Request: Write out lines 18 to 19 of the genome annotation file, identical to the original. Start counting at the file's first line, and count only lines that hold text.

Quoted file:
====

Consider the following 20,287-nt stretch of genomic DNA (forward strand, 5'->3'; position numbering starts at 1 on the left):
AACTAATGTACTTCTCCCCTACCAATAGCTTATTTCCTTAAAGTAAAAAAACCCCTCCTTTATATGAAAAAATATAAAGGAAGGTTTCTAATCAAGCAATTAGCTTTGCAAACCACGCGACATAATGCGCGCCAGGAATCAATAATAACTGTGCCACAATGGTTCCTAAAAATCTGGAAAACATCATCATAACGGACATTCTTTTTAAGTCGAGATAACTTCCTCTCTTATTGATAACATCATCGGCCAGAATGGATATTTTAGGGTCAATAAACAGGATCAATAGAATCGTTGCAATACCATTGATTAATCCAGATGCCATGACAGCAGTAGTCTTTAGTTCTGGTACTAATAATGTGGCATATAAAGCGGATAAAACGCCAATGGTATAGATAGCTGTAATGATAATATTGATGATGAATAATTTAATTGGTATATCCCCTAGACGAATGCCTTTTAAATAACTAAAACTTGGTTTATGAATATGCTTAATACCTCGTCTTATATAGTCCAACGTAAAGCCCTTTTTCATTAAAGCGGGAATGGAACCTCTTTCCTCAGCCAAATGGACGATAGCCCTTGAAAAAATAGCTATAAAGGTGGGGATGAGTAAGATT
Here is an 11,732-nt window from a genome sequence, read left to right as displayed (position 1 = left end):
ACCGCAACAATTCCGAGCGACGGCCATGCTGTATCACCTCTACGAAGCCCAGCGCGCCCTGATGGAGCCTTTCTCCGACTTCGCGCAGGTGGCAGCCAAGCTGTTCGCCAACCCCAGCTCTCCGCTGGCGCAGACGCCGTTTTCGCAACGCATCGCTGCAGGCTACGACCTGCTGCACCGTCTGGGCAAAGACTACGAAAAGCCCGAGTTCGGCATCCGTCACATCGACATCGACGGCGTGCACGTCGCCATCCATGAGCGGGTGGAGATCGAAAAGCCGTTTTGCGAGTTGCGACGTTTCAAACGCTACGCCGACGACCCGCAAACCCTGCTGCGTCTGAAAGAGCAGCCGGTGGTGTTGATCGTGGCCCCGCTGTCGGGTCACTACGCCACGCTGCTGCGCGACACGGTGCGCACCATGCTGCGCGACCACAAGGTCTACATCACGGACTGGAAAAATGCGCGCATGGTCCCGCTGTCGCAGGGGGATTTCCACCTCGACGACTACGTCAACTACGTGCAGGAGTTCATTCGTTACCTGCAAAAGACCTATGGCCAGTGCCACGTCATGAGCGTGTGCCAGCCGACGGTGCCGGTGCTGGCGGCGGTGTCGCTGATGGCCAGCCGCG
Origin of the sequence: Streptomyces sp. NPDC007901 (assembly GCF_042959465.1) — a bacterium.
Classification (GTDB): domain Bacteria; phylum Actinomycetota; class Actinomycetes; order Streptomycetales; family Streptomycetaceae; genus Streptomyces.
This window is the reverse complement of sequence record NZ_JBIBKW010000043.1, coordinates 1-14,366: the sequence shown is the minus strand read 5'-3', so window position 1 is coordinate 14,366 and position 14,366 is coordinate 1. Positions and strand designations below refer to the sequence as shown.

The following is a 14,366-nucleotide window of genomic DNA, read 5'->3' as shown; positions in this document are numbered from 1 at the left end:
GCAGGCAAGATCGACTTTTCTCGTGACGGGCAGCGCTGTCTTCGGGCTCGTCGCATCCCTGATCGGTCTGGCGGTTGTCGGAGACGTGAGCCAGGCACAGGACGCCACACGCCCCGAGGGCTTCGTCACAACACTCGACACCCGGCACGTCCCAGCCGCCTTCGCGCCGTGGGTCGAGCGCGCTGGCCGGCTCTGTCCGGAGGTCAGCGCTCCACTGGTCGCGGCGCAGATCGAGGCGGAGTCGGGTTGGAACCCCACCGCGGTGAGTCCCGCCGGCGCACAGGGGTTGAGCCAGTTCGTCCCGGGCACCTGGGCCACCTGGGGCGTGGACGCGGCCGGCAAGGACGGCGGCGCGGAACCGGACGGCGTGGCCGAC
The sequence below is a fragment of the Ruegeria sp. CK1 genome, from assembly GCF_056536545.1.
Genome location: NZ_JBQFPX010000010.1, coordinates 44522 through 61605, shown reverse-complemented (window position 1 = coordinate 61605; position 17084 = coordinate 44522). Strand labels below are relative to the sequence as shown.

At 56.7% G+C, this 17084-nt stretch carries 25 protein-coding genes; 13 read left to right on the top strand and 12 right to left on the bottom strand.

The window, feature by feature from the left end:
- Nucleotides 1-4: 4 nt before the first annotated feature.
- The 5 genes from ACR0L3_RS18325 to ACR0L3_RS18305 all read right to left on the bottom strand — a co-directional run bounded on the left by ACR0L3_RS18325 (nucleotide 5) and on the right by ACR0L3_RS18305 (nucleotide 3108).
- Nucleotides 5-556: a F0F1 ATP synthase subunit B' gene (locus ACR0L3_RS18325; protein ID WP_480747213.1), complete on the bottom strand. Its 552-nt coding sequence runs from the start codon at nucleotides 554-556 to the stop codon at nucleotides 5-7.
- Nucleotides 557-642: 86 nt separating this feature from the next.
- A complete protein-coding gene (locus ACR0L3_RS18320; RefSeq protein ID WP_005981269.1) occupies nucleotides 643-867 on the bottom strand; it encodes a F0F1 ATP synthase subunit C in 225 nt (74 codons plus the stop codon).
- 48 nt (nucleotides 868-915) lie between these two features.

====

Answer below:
- A complete protein-coding gene (locus ACR0L3_RS18320; RefSeq protein ID WP_005981269.1) occupies nucleotides 643-867 on the bottom strand; it encodes a F0F1 ATP synthase subunit C in 225 nt (74 codons plus the stop codon).
- 48 nt (nucleotides 868-915) lie between these two features.